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What’s so picturesque about any street in Japan, city or country? Buildings and street furniture whose modernity we recognize, but that have obviously reached it through the paths of an architectural tradition quite different from our own? The colourful signs whose vertical display satisfies a certain taste for the exotic in the Western eye? The local flora and rain canals strewn with cherry blossom petals?
A bit of all that, certainly. But after a while, you realize that what really catches the eye is an absence: no vehicles parked like garlands of sheet metal and rubber along the streets.
No parking? No car!
In Japan, almost 95 per cent of streets have no parking spaces. Zero. Before you can register a vehicle, you have to obtain a Shako Shomeisho, a certificate proving that you own or rent a private parking space. And even if you could find a way of falsifying such a document, you’d have nowhere to park: Overnight parking on the street has been illegal since 1957. You’ll be promptly towed and fined.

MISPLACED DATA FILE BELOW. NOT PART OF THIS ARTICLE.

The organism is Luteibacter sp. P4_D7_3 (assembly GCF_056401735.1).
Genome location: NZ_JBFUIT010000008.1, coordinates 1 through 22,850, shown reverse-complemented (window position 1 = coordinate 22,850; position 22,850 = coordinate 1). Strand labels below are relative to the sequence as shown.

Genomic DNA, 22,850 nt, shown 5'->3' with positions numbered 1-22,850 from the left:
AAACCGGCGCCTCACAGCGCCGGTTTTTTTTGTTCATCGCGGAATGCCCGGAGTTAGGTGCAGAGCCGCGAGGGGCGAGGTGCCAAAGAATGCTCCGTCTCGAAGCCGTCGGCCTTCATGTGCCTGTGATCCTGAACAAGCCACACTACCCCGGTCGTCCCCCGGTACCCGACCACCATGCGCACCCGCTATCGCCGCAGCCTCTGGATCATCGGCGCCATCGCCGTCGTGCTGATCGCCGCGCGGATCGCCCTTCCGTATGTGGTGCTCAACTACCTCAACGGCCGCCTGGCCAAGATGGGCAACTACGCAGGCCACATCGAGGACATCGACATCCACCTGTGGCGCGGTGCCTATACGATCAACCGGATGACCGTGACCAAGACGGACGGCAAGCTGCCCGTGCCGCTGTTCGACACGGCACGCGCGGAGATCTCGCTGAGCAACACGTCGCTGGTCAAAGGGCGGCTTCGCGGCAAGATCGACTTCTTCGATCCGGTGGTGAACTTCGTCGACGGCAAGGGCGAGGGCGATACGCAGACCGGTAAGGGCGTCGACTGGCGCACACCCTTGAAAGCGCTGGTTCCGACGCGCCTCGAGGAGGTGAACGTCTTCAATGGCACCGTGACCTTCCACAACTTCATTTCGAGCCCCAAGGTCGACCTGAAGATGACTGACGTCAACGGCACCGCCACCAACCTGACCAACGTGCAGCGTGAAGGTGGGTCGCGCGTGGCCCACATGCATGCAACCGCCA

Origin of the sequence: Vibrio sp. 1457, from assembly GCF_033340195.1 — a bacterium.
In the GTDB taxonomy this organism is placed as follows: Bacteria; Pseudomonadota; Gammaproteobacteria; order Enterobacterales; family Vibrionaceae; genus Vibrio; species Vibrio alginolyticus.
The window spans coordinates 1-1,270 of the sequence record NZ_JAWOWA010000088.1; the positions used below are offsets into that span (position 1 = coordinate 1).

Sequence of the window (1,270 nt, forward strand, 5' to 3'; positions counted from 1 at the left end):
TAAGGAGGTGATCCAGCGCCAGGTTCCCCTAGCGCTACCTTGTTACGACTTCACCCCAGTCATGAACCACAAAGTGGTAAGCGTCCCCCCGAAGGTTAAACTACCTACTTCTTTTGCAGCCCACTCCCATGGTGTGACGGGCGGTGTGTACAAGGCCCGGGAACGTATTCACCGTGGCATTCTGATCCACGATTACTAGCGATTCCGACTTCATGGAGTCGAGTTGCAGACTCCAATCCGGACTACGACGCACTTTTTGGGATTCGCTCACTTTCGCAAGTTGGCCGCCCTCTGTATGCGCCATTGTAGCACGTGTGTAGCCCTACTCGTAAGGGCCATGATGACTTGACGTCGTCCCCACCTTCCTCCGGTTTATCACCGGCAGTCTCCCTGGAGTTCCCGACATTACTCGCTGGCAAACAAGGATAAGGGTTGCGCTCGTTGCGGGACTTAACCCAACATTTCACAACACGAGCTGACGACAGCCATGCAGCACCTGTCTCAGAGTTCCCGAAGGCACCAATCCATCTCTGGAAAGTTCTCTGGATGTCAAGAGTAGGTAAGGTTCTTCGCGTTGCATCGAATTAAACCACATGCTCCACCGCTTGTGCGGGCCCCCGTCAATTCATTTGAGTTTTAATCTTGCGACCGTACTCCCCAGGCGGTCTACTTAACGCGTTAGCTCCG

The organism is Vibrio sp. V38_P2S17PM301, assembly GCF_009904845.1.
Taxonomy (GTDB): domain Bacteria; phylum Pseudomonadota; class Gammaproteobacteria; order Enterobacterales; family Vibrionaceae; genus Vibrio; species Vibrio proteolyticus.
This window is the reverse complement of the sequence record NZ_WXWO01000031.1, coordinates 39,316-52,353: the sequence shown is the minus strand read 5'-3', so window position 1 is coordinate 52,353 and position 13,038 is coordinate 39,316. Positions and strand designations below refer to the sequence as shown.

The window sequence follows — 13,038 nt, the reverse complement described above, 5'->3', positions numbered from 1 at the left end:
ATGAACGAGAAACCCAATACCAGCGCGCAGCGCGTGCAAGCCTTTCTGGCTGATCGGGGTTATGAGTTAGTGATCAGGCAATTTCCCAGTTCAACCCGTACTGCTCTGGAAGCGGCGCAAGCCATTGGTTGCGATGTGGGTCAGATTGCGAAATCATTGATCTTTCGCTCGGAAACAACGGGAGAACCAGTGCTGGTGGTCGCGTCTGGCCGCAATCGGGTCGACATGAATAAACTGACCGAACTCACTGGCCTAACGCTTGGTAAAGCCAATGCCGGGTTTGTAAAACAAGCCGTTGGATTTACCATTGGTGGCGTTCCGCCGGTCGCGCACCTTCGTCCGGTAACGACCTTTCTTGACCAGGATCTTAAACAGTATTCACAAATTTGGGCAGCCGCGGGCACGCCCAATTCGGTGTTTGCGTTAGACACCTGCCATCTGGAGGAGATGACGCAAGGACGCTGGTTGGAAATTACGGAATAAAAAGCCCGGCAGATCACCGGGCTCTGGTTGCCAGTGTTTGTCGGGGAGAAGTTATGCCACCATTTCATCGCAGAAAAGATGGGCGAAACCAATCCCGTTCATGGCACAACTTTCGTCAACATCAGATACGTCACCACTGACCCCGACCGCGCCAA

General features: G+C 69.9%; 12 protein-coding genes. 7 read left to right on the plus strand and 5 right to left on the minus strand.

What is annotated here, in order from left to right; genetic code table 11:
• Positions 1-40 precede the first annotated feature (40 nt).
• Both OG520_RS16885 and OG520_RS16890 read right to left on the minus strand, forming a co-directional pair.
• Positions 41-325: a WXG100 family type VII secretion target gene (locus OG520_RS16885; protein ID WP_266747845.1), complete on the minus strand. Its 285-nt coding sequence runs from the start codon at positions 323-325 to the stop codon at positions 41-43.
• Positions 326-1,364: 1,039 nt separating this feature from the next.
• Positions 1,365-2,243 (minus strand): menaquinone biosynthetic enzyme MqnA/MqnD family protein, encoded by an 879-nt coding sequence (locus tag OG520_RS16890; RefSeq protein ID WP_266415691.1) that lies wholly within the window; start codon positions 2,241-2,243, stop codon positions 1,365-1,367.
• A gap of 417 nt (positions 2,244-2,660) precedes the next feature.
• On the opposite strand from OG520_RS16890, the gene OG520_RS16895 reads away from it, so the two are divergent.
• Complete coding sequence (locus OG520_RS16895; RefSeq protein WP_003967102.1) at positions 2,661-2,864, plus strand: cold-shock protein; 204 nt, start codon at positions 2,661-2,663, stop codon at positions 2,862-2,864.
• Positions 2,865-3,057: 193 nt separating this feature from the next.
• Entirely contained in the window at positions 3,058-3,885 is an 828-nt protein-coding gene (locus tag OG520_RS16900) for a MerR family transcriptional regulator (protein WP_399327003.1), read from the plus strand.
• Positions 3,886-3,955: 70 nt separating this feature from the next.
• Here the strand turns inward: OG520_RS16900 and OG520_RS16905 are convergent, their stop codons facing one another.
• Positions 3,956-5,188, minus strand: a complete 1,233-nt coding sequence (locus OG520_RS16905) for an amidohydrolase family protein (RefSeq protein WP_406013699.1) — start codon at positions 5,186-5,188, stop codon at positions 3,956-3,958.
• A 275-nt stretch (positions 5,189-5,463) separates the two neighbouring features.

Of course, Japanese residents living outside the major centres have no problem providing proof of parking. And city dwellers are so well-served by the rail network that complaining about the difficulty of circulating freely by car in the city can only seem far-fetched. Such a measure is a good compromise, since it doesn’t prevent city dwellers or those living outside the major centres from getting around. If a similar measure were to be adopted in Quebec, the number of Bouchervillois or Saguenéens negatively affected would be anecdotal. Who doesn’t own a private parking spot?
The combination of these measures and years of massive investment in public transit since the end of the Second World War (at a time when virtually all major American cities – along with Montreal – were dismantling their streetcar networks) have made Tokyo the least car-dependent of the major cities in wealthy countries.